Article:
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Do Stars Within A Galaxy Touch One Another?

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rosalva-teague
rosalva-teagueHost

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Ask NASA
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If that happens, then it would be a black hole
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Let's mind our own planet
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I hope they don't
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why even ask?
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Curiosity breeds innovation
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In this galaxy, there's a mathematical probability of three million Earth-type planets. And in all of the universe, three million million galaxies like this. And in all of that... and perhaps more, only one of each of us.
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I'm a huge fan of the hitchhikers guide to the galaxy, which states anything is possible in an infinite universe.
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Alpha Centauri raises an interesting point – Alpha Centauri is actually two stars. This is not uncommon in a galaxy. The two stars orbit each other as a binary system, and those two stars together travel around the galaxy’s core. However, the two stars are really not very close to each other at all.
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Another replacement Samsung Galaxy Note 7 has reportedly caught fire in Minnesota. The news comes just days after a replacement Note 7 caught fire on a Southwest flight in Kentucky (seen in the picture above), and all four major US cell carriers told customers they could exchange all Note 7 phones, replacement or not.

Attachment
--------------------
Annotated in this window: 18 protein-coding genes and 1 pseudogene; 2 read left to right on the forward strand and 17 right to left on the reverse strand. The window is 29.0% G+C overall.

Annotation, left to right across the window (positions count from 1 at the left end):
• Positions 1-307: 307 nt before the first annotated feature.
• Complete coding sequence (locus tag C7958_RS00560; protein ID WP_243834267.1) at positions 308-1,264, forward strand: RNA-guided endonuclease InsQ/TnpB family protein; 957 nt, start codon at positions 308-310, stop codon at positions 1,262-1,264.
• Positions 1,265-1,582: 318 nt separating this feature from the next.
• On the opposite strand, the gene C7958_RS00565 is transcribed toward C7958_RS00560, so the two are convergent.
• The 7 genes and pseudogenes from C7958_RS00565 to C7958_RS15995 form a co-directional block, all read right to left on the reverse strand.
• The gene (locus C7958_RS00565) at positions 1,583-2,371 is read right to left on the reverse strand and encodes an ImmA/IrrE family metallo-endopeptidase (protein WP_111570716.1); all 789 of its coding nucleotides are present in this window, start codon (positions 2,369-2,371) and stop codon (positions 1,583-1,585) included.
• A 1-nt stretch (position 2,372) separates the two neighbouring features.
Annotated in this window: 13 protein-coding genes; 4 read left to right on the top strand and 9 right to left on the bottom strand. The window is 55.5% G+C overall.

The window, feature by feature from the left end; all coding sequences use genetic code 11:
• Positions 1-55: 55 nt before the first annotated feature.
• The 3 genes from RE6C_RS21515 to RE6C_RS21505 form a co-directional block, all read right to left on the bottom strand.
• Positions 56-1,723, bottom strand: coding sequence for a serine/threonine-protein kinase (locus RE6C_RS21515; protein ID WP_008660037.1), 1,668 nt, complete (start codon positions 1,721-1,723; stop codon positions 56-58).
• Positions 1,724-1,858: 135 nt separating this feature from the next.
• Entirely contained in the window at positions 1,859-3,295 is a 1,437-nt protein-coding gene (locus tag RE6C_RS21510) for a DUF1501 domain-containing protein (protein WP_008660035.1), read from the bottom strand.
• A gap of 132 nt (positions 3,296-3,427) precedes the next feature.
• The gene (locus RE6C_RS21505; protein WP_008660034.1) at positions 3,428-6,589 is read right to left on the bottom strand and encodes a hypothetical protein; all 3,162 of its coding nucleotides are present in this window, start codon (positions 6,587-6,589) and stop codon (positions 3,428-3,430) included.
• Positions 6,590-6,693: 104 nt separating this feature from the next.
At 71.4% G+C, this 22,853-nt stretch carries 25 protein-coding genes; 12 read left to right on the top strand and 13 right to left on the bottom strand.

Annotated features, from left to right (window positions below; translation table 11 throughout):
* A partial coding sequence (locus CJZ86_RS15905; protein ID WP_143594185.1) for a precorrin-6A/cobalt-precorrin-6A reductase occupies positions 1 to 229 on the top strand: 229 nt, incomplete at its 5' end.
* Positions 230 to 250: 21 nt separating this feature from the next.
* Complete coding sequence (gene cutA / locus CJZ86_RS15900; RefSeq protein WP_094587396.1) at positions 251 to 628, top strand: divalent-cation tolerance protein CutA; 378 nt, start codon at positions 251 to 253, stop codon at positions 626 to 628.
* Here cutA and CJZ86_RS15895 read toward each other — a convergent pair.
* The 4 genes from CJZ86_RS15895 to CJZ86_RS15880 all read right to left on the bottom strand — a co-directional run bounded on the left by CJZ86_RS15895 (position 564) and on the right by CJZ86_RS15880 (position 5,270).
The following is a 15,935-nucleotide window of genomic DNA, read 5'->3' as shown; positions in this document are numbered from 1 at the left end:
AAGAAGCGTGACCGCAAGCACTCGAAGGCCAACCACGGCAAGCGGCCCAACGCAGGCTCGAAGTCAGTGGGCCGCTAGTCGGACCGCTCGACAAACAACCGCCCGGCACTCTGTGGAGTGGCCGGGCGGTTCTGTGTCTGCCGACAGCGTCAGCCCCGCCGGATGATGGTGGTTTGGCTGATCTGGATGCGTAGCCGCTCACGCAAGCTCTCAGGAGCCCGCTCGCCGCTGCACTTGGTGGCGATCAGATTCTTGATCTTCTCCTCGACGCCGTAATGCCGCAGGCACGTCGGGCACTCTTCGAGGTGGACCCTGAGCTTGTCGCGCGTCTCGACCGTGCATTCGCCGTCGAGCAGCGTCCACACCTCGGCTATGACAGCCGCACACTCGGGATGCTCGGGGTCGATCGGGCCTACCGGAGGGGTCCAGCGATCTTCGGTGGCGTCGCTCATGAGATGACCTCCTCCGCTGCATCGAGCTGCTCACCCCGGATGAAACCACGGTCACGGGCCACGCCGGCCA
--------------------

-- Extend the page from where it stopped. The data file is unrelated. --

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Probably not.
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But this is only one of hundreds of billions of galaxies in the Universe! We know this most convincingly through deep-sky observations of regions of the Universe where there happen to be no (or very few) galactic stars, gas, or dust in the way of our telescopes.
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I would assume that the star is in a completely different (relative) place given the speed star systems are travelling because the galaxy is rotating AND the"fact" (read: I don't know if this is really a fact) that the solar system is oscillating through the galactic plane.

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Yeah sure, why not.
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Grains of sand are still pretty tricky to model as convincing-looking sand. And as much as we use grains of sand as a metaphor for the number of stars in a galaxy, stars and sand can be a pretty poor comparison if you take the metaphor too far. Galaxies may appear to be solid objects in our skies, with tightly packed clusters of stars, but in fact, galaxies contain huge amounts of empty space.
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Its quite possible though science can't conclusively say so.
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I think they do. Nasa does not have enough proof but logic says they must.
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